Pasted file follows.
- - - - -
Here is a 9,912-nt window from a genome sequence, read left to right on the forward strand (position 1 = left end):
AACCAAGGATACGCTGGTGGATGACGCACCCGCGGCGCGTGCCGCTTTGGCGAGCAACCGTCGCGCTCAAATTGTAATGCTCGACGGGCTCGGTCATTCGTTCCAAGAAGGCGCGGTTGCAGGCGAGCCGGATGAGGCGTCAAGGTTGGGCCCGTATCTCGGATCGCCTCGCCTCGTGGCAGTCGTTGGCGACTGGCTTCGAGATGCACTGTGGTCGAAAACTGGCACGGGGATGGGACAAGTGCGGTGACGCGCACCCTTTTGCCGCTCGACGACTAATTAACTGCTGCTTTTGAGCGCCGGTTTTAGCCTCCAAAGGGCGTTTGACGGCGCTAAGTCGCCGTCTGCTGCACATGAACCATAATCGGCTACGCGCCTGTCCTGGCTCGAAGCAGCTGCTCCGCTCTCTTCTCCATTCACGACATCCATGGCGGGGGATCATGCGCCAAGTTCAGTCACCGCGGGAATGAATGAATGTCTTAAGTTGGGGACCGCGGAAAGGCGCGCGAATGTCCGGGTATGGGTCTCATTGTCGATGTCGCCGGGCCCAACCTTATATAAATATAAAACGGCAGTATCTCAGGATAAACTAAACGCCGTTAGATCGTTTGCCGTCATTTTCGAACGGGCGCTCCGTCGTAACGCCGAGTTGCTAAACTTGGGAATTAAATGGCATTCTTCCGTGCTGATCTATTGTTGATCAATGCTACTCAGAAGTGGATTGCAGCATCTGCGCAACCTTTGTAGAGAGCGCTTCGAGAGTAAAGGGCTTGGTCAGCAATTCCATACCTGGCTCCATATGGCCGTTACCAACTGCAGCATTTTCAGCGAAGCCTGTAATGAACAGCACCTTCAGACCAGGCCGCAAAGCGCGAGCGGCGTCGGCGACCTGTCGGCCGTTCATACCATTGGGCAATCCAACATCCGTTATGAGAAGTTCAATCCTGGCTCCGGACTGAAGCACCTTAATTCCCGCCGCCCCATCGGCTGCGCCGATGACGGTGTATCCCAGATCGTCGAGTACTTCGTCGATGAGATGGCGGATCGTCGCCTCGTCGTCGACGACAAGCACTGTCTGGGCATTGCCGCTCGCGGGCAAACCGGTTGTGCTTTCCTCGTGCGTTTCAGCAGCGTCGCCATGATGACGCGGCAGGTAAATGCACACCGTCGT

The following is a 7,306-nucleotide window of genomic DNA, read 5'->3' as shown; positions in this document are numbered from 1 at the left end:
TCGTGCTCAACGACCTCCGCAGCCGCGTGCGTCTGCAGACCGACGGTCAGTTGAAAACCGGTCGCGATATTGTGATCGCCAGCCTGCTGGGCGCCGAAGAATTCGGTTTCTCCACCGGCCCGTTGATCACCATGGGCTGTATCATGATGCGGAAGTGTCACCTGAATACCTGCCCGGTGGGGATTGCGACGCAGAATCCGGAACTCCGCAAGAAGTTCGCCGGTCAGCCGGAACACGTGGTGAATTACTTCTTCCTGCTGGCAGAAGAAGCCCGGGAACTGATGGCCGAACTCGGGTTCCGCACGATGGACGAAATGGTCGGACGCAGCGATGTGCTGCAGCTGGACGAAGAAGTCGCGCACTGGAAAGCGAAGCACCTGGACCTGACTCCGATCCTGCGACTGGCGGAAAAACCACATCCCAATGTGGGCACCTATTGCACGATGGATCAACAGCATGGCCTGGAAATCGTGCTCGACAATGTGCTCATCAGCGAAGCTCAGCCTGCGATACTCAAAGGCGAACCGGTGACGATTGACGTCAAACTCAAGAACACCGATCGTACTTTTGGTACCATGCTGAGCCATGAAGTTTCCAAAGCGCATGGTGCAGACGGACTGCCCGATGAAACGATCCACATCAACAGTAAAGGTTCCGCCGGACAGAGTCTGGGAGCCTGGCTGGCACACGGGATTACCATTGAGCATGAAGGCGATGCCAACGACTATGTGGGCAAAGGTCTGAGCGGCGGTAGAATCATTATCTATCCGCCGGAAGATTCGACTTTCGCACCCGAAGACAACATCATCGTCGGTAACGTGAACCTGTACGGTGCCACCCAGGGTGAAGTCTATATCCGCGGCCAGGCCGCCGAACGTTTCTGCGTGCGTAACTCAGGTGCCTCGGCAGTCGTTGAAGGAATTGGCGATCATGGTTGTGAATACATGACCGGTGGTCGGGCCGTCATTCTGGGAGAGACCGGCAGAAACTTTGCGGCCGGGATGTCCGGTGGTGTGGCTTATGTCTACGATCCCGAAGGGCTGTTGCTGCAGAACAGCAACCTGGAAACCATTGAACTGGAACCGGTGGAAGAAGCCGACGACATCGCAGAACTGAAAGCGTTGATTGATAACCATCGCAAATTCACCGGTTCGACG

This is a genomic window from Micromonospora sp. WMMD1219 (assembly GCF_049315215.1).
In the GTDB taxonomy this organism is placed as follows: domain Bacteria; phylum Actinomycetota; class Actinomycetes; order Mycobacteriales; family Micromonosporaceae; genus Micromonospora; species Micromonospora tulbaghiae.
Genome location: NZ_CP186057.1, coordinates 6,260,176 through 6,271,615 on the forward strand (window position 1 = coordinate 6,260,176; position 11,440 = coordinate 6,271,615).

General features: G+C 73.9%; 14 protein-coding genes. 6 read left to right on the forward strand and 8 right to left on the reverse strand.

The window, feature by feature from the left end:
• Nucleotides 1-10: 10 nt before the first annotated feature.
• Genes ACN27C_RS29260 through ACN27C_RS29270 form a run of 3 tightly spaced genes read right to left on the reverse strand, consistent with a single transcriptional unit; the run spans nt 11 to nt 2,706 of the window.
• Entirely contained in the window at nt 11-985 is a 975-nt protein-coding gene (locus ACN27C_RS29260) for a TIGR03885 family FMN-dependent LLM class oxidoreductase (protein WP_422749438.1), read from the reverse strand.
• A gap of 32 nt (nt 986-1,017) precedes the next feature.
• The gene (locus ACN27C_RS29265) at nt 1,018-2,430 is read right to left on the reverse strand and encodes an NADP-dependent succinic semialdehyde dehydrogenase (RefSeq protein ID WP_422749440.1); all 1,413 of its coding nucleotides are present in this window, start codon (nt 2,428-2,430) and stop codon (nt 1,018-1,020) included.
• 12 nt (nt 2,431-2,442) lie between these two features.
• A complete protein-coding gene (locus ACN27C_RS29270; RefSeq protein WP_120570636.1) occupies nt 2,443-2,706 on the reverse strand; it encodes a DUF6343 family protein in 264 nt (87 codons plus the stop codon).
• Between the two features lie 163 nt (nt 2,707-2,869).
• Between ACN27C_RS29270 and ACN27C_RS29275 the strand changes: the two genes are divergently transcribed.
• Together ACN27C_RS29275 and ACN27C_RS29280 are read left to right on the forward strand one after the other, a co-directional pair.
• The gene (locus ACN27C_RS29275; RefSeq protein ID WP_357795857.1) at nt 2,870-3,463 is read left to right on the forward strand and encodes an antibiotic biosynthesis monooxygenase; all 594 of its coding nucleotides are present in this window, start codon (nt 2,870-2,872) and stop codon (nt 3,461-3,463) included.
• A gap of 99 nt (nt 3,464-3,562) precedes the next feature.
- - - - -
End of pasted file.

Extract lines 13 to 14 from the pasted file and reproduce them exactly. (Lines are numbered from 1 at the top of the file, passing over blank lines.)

• A gap of 32 nt (nt 986-1,017) precedes the next feature.
• The gene (locus ACN27C_RS29265) at nt 1,018-2,430 is read right to left on the reverse strand and encodes an NADP-dependent succinic semialdehyde dehydrogenase (RefSeq protein ID WP_422749440.1); all 1,413 of its coding nucleotides are present in this window, start codon (nt 2,428-2,430) and stop codon (nt 1,018-1,020) included.